Numbers vary, but most agree that there are approximately 58,000 Haitians and French of Haitian descent living in France today. The vast majority of these reside in the Greater Paris area.

Pastor Oliam Richard, our current national leader in Haiti, immigrated to France with his family in 1983. He planted the L’Eglise de Dieu Primitive in Alfortville (20 km south of Paris). The church meets in a rented location that seats about 200 people. Nearly 50% of attendees are children or young adults.

For some time, there has been discussion regarding the possibility of receiving this congregation into the fellowship of the United Brethren in Christ. So on the occasion of the church’s 35th anniversary, Jeff Bleijerveld, UB Global Executive Director, joined by Pastor Richard, met with the leadership and congregation to officially welcome them into the United Brethren in Christ.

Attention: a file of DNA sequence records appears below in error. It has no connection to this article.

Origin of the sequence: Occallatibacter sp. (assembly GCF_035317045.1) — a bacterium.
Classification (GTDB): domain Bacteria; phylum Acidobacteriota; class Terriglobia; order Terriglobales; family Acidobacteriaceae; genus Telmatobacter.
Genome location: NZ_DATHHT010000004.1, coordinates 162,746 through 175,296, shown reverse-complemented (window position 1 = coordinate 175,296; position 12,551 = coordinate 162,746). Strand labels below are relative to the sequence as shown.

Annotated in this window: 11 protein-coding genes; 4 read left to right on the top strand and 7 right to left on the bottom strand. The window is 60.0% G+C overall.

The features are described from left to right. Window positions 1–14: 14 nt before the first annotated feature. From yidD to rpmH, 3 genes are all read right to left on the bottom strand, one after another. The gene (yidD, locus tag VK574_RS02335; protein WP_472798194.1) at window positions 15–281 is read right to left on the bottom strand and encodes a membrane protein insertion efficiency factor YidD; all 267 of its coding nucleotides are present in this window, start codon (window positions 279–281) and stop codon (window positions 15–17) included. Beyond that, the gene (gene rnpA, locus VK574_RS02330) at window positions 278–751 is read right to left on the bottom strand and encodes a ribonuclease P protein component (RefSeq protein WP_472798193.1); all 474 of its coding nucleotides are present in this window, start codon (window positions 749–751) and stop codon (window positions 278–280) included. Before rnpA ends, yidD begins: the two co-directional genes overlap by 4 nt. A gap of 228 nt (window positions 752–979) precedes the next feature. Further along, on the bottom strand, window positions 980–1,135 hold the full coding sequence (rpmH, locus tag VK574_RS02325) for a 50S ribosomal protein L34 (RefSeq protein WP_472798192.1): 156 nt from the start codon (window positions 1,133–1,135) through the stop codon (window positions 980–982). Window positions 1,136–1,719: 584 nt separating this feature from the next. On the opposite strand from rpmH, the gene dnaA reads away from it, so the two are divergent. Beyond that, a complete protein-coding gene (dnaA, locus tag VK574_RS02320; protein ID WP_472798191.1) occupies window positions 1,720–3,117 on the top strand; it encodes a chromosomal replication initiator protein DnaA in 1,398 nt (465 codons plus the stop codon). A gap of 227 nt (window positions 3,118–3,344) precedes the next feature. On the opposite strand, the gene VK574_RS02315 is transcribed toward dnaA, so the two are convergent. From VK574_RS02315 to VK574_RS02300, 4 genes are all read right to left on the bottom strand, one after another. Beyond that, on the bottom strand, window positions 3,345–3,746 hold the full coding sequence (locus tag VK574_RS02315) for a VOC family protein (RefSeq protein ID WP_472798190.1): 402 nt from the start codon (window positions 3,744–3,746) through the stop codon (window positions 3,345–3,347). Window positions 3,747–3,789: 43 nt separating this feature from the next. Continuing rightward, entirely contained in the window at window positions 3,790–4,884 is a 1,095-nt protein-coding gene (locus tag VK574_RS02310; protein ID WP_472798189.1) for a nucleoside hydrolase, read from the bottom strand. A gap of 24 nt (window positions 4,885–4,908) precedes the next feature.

Over the weekend, the church baptized six young adults (4 men, 2 women), and multiple gatherings took place. During the official anniversary celebration, over 200 people crowded into the building, with another 100 listening from the street outside. Jeff had the opportunity to share with them our UB priorities, namely, Gospel, Unity and Mission.

He was pleased to be introduced to another independent Haitian church in a neighboring town which is also interested in becoming United Brethren. Both churches are looking for ways to engage immigrants, whether Haitian or not, as well as the French citizenry, which consists increasingly of Agnostics or Muslims. They believe there is opportunity to multiply disciples and churches in France.

At this time, France is a mission district of UB Global, with strong relational ties to their sister churches in Haiti.